CANADIAN RAILWAY OFFICE OF ARBITRATION
CASE NO. 542
Heard at Montreal, Tuesday, April 13, 1976
CANADIAN NATIONAL RAILWAY COMPANY
BROTHERHOOD OF LOCOMOTIVE ENGINEERS
Claim of Locomotive Engineer W. Perrick of Symington dated April 5, 1975.
JOINT STATEMENT OF ISSUE:
On April 5 . 1975, Locomotive Engineer Perrick was deadheaded the 14.01 miles from Symington to Anola where he picked up Diesel Units 9495-5156 and operated them light to Lewis, a distance of 25.5 miles, where he picked up Freight Train No. 301 and returned to Symington.
For this tour of duty, Locomotive Engineer Perrick submitted time return on a continuous turnaround basis claiming a total of 181 miles at freight rates of pay. The Company combined the service and the deadheading and allowed payment in the amount of 141 miles as provided for in Paragraph 61.4 of Agreement 1.2.
The claimant subsequently submitted a claim for payment of 40 miles, being the difference between the miles claimed and the miles paid. Payment of the claim has been declined by the Company. The Brotherhood alleges that in refusing to make payment, the Company has violated Paragraph 76.2, Article 76, of Agreement 1.2.
FOR THE EMPLOYEE: FOR THE COMPANY:
(SGD.) A. J. SPEARE (SGD.) S. T. COOKE
General Chairman Assistant Vice-President, Labour Relations
There appeared on behalf of the Company:
A. J. DelTorto – System Labour Relations Officer, Montreal
M. Delgreco – Labour Relations Officer, Montreal
And on behalf of the Brotherhood:
A. J. Speare – General Chairman, Edmonton
AWARD OF THE ARBITRATOR
Article 76.2, on which the Union relies, is as follows:
76.2 All other short runs will be paid on the basis of 100 miles one way and mileage and terminal switching the other way, except in cases where overtime is made in either direction when such overtime will be paid.
The run in question, it seems, was a "short run", other than a short run as referred to in Article 76.1. There is no question of overtime in this case. The Company acknowledges that Article 76.2 would apply had the grievor’s turnaround trip consisted only of freight service, without any deadheading.
It is the Company’s position that deadheading is not "service", and that there was, in this case, combined service and deadheading involving a turnaround point, so that the matter would be governed by Article 61.4, which is as follows:
61.4 When combined service and deadheading involves a turnaround point, the provisions of Article 76 will not apply, but the time at the turnaround point will be paid for under Article 7 or Article 15 as the case may be. Such time will be excluded when computing overtime.
The collective agreement does distinguish between deadheading and service. That is not to say, however, that (except where specific provisions of the collective agreement apply) deadheading may not be combined with service for payment under a general article such as article 76.2. The mere fact that part of the short run in question was not operated by the grievor, but that he deadheaded for a part of it, would not appear to affect the general applicability of the section. The "l00 miles one way" would include all claims, deadhead and otherwise, from Symington to Lewis, to which would be added mileage and terminal time the other way.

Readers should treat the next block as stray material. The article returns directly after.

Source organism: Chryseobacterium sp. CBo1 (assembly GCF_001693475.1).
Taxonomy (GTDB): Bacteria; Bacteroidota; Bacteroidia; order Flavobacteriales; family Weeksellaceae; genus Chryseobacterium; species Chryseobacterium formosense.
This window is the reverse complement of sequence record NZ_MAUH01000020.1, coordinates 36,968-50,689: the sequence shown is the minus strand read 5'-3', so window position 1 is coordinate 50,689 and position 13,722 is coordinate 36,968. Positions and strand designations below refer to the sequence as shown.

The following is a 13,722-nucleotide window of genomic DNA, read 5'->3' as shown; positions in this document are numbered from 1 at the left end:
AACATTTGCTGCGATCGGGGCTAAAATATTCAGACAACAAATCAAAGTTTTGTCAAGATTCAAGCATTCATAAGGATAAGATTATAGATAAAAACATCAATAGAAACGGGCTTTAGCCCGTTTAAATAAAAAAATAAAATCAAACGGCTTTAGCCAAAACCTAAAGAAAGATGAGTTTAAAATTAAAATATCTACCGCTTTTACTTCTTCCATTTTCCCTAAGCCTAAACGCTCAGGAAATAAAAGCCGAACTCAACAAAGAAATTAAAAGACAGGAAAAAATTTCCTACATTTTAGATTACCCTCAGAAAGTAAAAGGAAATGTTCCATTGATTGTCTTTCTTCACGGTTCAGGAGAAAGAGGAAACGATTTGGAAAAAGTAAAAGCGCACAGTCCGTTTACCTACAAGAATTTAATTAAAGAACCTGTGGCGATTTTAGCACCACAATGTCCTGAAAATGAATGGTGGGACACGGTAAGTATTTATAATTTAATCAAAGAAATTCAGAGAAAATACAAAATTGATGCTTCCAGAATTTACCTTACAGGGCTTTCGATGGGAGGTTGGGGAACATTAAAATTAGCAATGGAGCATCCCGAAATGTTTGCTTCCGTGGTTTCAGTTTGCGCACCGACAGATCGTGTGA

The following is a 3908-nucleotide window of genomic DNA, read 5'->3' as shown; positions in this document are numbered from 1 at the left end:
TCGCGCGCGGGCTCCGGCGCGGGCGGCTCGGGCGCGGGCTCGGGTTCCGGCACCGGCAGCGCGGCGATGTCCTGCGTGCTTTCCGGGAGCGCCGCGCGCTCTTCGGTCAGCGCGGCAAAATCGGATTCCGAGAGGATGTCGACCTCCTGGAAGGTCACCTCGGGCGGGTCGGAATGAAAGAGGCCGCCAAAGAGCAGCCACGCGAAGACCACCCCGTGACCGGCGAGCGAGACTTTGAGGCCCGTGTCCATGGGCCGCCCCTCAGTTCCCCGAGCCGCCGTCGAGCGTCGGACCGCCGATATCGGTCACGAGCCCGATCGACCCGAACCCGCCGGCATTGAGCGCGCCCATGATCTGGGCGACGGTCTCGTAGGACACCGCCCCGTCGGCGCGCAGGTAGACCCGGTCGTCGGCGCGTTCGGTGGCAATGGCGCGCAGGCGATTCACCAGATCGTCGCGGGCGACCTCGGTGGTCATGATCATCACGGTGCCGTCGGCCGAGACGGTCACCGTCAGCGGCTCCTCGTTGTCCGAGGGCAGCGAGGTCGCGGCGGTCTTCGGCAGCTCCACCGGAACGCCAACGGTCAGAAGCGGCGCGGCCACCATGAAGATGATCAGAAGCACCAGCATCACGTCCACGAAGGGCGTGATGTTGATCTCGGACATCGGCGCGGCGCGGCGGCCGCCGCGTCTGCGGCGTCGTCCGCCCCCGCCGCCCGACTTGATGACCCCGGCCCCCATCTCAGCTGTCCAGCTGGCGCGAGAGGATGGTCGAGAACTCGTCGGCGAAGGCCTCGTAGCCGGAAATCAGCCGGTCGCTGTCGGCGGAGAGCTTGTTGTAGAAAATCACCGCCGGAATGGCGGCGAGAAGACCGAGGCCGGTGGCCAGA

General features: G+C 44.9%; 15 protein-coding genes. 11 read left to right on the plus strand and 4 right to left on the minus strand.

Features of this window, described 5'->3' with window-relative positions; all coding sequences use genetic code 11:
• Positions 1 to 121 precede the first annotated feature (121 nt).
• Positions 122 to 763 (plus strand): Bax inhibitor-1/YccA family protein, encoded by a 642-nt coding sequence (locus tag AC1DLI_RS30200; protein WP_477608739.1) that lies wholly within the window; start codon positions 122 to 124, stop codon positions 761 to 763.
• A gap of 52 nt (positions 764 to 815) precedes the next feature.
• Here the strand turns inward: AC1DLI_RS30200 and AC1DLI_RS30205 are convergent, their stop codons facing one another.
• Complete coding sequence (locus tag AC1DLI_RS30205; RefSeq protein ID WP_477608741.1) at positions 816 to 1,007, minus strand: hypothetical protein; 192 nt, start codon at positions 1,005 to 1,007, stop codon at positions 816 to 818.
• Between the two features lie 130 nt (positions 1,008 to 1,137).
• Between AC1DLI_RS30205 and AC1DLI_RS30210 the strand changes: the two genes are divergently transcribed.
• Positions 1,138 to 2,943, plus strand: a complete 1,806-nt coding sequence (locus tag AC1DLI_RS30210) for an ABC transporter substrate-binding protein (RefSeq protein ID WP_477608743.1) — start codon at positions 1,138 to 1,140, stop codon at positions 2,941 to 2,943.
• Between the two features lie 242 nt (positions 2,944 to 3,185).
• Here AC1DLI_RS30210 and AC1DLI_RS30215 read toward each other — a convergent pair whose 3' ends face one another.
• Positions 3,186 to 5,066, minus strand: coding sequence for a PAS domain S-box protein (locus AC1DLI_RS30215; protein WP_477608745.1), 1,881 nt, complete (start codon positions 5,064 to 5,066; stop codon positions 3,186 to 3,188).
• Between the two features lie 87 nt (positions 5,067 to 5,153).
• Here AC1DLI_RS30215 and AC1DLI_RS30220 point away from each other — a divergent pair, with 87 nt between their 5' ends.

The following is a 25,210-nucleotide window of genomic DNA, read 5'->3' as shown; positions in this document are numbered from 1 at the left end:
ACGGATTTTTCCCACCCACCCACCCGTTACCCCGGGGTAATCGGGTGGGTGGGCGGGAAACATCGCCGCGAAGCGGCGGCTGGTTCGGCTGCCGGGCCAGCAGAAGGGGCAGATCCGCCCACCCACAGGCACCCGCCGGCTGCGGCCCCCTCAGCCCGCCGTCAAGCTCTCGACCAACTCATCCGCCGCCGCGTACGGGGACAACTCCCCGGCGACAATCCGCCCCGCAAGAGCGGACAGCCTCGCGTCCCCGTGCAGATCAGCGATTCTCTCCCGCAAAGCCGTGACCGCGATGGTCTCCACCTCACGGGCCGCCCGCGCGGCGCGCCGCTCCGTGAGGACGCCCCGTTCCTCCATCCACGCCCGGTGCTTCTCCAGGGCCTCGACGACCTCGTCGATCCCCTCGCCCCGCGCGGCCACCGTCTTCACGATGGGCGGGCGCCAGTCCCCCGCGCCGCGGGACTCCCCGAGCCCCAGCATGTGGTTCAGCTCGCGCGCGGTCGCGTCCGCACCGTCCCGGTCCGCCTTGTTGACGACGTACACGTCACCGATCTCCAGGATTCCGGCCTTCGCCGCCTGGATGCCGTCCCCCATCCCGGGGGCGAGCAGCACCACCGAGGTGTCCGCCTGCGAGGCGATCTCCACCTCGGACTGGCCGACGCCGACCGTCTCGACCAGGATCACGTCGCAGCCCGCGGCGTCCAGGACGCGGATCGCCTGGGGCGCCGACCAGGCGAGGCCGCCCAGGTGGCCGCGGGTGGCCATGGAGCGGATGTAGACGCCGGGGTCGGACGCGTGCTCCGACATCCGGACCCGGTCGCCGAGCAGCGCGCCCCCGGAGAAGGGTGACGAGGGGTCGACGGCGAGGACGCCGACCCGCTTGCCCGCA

The question to be determined in this case is whether this was combined service and deadheading "involving a turnaround point". If it is such then, as article 61.4 makes clear the provisions of article 76 do not apply. There is no doubt that there was "combined service and deadheading" in this case Article 61.3 deals with combined service and deadheading on a straight-away basis, and provides that deadheading time is to be included with time occupied in other service, even when computing overtime. Article 61.4 deals with the case of deadheading combined with turnaround service, and refers to the bases for payment for time at the turnaround point. In this case, the time is excluded from overtime.
In the instant case, there was combined service and deadheading and there was as well, a turnaround point. There was not, however, deadheading to the turnaround point, but rather to a point en route to the turnaround point. This being the case, does article 61.4 properly apply, so as to exclude the operation of article 76.2? To put the question more particularly, when article 61.4 speaks of combined service and deadheading which "involves a turnaround point", in what sense is it contemplated that a turnaround point should be "involved"?
It appears to me from a reading of article 61 and 74 in their entirety and from a consideration of such related provisions as articles 7 and 15, referred to in article 61.4, as well as the historical development of these provisions, that the essential problem to which article 61.4 is addressed is that which might arise where an employee deadheads to a turnaround point in order to bring a train back, and where his entitlement to payment for time at the "turnaround point" might not appear. Article 61.4 provides for payment of time at a turnaround point in these circumstances. In the instant case, however, the grievor took his train to the turnaround point, and he was – at least as far as his status at the turnaround point is concerned – in the course of a round trip. The potential problem to which article 61.4 provides an answer does not arise. That the grievor deadheaded to the point at which he picked up his train is of no real relevance in these circumstances. The combination of service and deadheading did not, in this case, "involve" the turnaround point of the grievor’s trip.
For the foregoing reasons, it is my conclusion that article 61.4 does not apply in this case, and that the provisions of article 76 are not avoided. For the day in question, the grievor would be entitled to payment of 100 miles one way (Symington to Lewis) and to payment of mileage and terminal switching from Lewis to Symington.
(Sgd.) J. F. W. WEATHERILL